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Hath brought me to thy hearth, not out of hope
(Mistake me not) to save my life ; for if
I had feared death, of all the men i' th' world
I'd have avoided thee. But in mere spite
To be full quit of those my banishers,
Stand I before thee here; then if thou hast
A heart of wreak in thee, that wilt revenge
Thine own particular wrongs, and stop those maims
Of shame seen through thy country, speed thee

straight,
And make my misery serve thy turn: fo use it,
That my revengeful services may prove
As benefits to thee. For I will fight
Against my cankered country, with the spleen
Of all the under fiends. But if fo be
Thou darest not this, and that to prove more for-
Thou’rt tir'd; then, in a word, I also am (tunes
Longer to live most weary, and present
My.throat to thee, and to thy ancient malice:
Which not to cut, would shew thee but a fool,
Since I have ever followed thee with hate,
Drawn tuns of blood out of thy country's breast,
And cannot live but to thy thame, unless
It be to do thee service.

Auf. Oh, Marcius, Marcius,
Each word thou'st spoke hath weeded from my
A root of ancient envy. If Jupiter [heart
Should from yon cloud speak to me things divine,
And say, 'tis true; I'd not believe them more
Than thee, all-noble Marcius. Let me twine
Mine arms about that body, where against
My grained afh an hundred times hath broke,
And scared the moon with splinters : here I clip
The anvil of my sword, and do contest
As hotly and as nobly with thy love,
As ever in ambitious ftrength I did

Contend against thy valour. Know thou first,
I loved the maid I married; never man
Sighed truer breath: but, that I see thee here,
Thou noble thing, more dances my rapt heart,
Than when I first my wedded mistress saw [thee,
Bestride my threshold. Why, thou Mars ! I tell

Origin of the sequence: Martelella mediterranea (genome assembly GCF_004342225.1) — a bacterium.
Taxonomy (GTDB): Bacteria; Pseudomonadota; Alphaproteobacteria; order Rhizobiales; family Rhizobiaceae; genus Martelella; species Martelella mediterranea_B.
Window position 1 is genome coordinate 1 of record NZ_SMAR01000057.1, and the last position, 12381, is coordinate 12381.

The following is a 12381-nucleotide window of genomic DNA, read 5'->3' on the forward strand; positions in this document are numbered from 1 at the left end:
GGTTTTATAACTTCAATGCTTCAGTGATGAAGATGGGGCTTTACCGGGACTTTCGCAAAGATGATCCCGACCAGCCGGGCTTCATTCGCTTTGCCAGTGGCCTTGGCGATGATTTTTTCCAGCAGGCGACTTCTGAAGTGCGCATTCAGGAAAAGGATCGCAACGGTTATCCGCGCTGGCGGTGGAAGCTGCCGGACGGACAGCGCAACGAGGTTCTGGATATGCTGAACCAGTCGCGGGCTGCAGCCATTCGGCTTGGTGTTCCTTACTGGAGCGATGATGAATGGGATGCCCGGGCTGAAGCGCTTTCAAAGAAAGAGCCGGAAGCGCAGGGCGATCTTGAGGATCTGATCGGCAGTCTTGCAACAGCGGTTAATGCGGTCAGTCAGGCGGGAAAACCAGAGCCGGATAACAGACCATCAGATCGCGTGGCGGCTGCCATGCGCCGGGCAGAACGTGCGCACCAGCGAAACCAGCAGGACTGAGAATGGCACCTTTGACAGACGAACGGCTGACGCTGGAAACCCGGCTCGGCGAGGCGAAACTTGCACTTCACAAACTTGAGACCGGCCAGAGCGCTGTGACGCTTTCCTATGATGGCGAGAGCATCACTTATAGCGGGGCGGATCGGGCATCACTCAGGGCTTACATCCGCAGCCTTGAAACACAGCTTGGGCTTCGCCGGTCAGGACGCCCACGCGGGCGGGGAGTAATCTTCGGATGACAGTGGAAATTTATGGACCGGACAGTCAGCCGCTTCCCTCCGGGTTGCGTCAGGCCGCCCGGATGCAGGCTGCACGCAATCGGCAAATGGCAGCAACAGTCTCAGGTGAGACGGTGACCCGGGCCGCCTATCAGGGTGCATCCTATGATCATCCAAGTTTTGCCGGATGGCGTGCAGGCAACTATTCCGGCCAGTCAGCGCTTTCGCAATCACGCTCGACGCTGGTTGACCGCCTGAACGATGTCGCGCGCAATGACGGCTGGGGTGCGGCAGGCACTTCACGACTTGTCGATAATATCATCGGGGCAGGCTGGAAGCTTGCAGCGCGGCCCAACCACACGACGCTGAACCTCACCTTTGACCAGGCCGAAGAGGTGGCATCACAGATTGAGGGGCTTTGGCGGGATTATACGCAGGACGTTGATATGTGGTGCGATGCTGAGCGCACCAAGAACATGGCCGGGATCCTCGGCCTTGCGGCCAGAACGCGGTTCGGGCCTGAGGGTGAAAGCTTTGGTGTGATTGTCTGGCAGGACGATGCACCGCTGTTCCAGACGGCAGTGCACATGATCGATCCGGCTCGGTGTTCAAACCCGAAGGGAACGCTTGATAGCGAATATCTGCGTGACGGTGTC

We have a power on foot; and I had purpose
Once more to hew thy target from thy brawn,
Or lose my arm fort: thou hast beat me out
Twelve several times, and I have nightly since
Dream'd of encounters 'twixt thyself and me:
We have been down together in my sleep,
Unbuckling helms, fisting each other's throat,
And waked half dead with nothing. Worthy Mar
Had we no quarrel else to Rome, but that [cius,
Thou art thence 'banithed, we would muster all
From twelve to seventy; and pouring war
Into the bowels of ungrateful Rome,
Like a bold flood o’er-bear. O come, go in,
And take our friendly senators by the hands,
Who now are here, taking their leaves of me,
Who am prepared againit your territories,
Though not for Rome itfelt.

Cor. You bless me, gods !

Auf. Therefore, molt absolute Sir, if thou wilt The leading of thine own revenges, take [have One half of my commission, and let down As best thou art experienced, since thou know's Thy country's strength and weakness, thine own Whether to knock against the gates of Rome, [ways; Qr rudely visit them in parts remote, To fright them, ere destroy. But come, come in; Let me commend thee first to those that shall Say, yea to thy defires. A thousand welcomes ! And more a friend, than e'er an enemy : Yet, Marcius, that was much.--Your hand; most welcoine !

[Exeuns,

Enter two Servants,
1 Ser. Here's a strange alteration.

2 Ser. By my hand, I had thought to have strue. ken him with a cudgel; and yet my mind gave me, his clothes inade a false report of him.

2 Ser. What an arm he has ! he turned me about with his finger and his thumb, as one would set up a top.

2 Ser. Nay, I knew by his face that there was something in him. He had, Sir, a kind of face, methought---I cannot tell how to term it.

I Ser. He had fo: looking, as it were---would I. were hanged, but I thought there was more in him than I could think.